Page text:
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19 Rules of Italian Coffee Culture or How to Drink Coffee Like an Italian

Italians take coffee seriously and Italian coffee culture has been honed through the centuries to a veritable art form.

After all, Italy is the country that introduced coffee to Europe and where every year almost 6 kg of coffee are consumed per capita! 

So, it’s not surprising that there is a whole system of rituals and behaviours about coffee here. Known as il galateo del caffè this is the Italian coffee etiquette which is rigorously observed. Its rules are not difficult to follow. They have been developed and perfected in order to extract the maximum flavour and pleasure out of a small cup of coffee.

Espresso served with a glass of water and two chocolate sweets - Vicenza, Italy -

At the same time, trying to order your first cup of coffee in Italy can be a confusing experience. First, you may be shocked to discover that to have a coffee Italians head not to a fancy coffee shop but to the bar. Second, coffee sizes in Italy may seem absolutely tiny next to what the international coffee chains have conditioned us to think of as a normal coffee cup.

Fear not! 

Italian coffee culture makes a lot of sense once you know how it operates. Think of it as a new dance! At the start it may all seem quite difficult, exhausting even. Once you’ve learned the steps though, it all becomes logical and second nature. Plus, the award – a cup of proper Italian coffee – is more than worth it.

Take it from me! I spent six years living in Italy and by the end popping down to the bar for a coffee had become an almost daily ritual for me. A ritual that took me a while to decipher and feel comfortable with. Once everything clicked into place, I was like: ‘This makes so much sense!’

So, to make it easy for you, in this blog post, I will share with you the 19 rules of Italian coffee culture. Step by step, I will take you through its tenets and secrets. I will even admit to the coffee mistakes I made myself. This way, before you know it you will be taking and enjoying your coffee like a true Italian both in Italy and back home.

Have a look!  



19 Rules of Italian Coffee Culture or How to Drink Coffee Like a True Italian



1. Excellent Coffee Is Everywhere in Italy

Espresso served with a pastry and a tiny Pedrocchi cake - Caffe Pedrocchi - Padua, Italy -

One of the best things about Italy is that excellent coffee is everywhere here. You don’t need to go to a specific coffee shop just to have a proper cup of coffee. Even the smallest Italian bar has a top of the range coffee machine, knows how to use it, and makes great coffee.

I love it that in Italy excellent coffee is a universal right. Everyone has easy and inexpensive access to it. Even vending machines here make very good coffee. 

Having access to great coffee in Italy is not the preserve of a few connoisseurs who may spend years and thousands on coffee equipment and blends. No matter what their social or financial position in life may be, the Italians as a whole know about coffee and how to drink it.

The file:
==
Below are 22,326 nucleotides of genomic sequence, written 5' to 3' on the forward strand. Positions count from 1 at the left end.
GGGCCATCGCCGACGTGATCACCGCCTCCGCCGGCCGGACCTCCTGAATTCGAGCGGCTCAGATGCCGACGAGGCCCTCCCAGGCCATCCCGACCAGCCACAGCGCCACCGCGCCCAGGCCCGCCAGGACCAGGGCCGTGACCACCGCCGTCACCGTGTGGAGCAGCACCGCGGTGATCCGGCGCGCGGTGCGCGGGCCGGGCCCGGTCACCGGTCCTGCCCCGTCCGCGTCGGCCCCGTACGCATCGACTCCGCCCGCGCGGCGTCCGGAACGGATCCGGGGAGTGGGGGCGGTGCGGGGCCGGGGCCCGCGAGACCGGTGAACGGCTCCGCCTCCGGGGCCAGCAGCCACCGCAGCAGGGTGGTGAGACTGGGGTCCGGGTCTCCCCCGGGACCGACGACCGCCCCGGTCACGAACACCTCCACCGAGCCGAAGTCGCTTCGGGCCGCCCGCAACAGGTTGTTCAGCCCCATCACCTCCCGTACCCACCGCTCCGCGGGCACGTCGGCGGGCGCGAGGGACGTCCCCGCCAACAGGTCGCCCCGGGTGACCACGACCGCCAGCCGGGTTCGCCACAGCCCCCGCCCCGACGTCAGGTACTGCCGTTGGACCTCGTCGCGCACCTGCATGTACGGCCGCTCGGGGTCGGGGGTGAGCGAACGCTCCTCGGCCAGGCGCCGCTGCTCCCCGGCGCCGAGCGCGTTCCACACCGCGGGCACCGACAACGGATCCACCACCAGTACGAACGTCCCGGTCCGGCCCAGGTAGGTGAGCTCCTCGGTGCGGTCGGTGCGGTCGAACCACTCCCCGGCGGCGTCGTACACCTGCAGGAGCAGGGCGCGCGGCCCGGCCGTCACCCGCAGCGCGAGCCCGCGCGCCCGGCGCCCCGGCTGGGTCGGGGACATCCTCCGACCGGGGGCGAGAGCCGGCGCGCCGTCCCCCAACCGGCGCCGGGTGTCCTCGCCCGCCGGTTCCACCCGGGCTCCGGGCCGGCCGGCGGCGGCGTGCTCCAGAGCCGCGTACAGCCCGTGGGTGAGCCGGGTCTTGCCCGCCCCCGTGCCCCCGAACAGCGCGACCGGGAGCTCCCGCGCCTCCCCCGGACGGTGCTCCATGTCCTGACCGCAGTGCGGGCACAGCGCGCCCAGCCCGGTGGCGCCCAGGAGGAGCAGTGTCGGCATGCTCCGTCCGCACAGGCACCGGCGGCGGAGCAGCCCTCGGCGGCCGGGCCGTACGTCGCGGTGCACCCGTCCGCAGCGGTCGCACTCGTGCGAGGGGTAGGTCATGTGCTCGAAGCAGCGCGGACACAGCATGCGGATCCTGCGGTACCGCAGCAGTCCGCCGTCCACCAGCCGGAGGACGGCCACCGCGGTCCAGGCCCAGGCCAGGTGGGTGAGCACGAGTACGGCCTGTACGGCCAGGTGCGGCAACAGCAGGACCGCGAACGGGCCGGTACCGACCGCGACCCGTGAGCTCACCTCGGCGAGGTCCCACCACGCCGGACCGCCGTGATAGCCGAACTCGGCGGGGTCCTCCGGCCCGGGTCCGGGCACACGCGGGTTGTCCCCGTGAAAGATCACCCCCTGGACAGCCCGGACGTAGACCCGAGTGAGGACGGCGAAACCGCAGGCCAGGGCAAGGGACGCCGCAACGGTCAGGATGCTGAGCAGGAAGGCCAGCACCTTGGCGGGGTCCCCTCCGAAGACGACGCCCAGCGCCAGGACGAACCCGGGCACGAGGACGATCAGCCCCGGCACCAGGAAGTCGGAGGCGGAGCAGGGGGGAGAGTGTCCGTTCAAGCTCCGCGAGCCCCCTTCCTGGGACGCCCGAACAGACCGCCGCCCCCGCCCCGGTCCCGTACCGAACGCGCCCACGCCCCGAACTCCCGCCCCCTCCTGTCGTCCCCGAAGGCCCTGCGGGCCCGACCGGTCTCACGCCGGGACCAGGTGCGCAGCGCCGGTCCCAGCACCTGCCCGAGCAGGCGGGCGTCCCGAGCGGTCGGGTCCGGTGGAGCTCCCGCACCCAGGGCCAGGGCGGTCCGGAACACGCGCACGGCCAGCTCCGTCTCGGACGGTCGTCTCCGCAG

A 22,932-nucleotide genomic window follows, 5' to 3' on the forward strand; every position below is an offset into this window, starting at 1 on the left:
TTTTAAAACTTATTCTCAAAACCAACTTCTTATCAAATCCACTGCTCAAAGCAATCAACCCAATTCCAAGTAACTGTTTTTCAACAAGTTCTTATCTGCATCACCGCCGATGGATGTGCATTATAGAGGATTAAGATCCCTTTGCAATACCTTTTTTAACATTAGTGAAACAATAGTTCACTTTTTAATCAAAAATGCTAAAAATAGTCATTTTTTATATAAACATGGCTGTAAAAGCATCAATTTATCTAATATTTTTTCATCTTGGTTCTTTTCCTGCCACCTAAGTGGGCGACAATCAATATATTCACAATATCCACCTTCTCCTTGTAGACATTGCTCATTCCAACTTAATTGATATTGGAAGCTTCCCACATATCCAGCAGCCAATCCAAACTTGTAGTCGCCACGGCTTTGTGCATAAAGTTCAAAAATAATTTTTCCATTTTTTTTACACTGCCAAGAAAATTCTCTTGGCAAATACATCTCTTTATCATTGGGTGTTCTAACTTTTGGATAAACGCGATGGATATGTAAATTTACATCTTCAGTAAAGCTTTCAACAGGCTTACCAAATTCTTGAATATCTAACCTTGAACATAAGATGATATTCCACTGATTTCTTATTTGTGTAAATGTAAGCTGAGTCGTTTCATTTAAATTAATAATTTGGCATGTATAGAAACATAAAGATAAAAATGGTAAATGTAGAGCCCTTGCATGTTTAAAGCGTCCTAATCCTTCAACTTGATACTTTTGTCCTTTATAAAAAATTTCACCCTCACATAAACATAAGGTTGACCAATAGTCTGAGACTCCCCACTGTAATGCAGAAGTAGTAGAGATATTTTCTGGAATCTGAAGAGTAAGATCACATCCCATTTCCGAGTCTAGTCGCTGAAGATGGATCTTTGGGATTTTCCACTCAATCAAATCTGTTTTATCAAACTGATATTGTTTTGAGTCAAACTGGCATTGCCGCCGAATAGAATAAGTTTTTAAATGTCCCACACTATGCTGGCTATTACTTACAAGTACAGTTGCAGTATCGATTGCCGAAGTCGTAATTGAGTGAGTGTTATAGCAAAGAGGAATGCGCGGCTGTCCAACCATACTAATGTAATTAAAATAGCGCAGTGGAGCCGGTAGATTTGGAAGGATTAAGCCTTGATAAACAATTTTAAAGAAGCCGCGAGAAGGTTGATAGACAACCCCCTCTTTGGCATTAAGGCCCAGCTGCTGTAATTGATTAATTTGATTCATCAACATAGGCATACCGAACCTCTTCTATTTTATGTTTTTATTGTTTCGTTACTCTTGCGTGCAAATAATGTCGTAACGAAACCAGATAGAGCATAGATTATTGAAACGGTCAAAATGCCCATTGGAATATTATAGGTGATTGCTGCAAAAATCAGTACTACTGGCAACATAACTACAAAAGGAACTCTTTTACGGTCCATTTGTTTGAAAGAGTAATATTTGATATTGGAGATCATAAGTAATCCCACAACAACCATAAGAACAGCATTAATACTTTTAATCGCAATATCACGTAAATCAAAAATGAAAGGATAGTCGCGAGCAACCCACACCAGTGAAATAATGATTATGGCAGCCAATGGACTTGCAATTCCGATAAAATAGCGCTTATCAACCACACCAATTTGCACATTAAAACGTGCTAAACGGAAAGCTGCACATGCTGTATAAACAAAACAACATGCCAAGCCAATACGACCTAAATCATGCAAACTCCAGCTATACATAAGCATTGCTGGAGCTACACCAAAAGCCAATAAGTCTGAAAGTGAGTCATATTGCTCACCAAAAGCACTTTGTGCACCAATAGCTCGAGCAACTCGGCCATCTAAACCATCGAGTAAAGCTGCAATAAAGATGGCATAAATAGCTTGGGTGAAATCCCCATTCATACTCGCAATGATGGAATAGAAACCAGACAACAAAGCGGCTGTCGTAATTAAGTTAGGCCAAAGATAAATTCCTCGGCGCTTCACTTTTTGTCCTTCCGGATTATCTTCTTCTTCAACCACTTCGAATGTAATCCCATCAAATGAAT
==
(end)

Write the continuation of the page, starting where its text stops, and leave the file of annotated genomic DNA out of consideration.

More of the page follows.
In fact, in my six years of living in Italy and having coffee outside of the house almost daily, I had subpar coffee twice. I didn’t hold it against the two respective places where I was served it but apparently the Italians did. For both places went out of business within six months of opening.



2. For a Coffee in Italy Head to the Bar

A cup of coffee in an Italian bar - Vicenza, Italy -

For their daily coffee, Italians head to the bar.

You know how all over the world a bar is a place where people go to mainly to drink alcohol and to meet with friends after work?! Well, a bar in Italy is a bit different than that.

Italian bars open early in the morning and operate all throughout the day. They are a perfectly fine place to visit with your kids. This is where you head to for a traditional Italian breakfast – cappuccino and a pastry (locally called cornetto or brioche). And the place you pop in to have an espresso during your mid-morning break. An Italian bar may also serve light lunches or sell sandwiches (called tramezzini) and other such light bites. In the evening, alcohol drinks are also served. 

The main function of an Italian bar though is simply to serve great coffee. 

In fact, the best way to learn about Italian coffee culture is to spend a bit of time in an Italian bar observing the locals. You will see little old ladies with perfectly coiffed hair, businessmen dressed to the nines, workers on their morning break, students popping in between lectures – all indulging in a cup of proper coffee.

Observe how they interact with the barista, how they lean against the counter, how they mix their coffees, how they hold the cup, how they sip. It’s a whole coffee university in the span of a few minutes.

Yes, there are cafes in Italy, too. Called caffè, these often are elegant establishments some of which have been in operation for dozens if not hundreds of years. A case in point are the historic Caffè Bontadi in Rovereto which was established in 1790 and Caffè Pedrocchi in Padua which was established in 1831. And, obviously, the very famous Caffè Florian in Venice which is the oldest coffee shop in the world as it first opened its doors in 1720.

An Italian pasticceria is another place to head to for a coffee in Italy. A pasticceria is literally a patisserie and it sells all sorts of sweets and cakes in addition to great coffee, too.



3. Barista is a Respected Career in Italy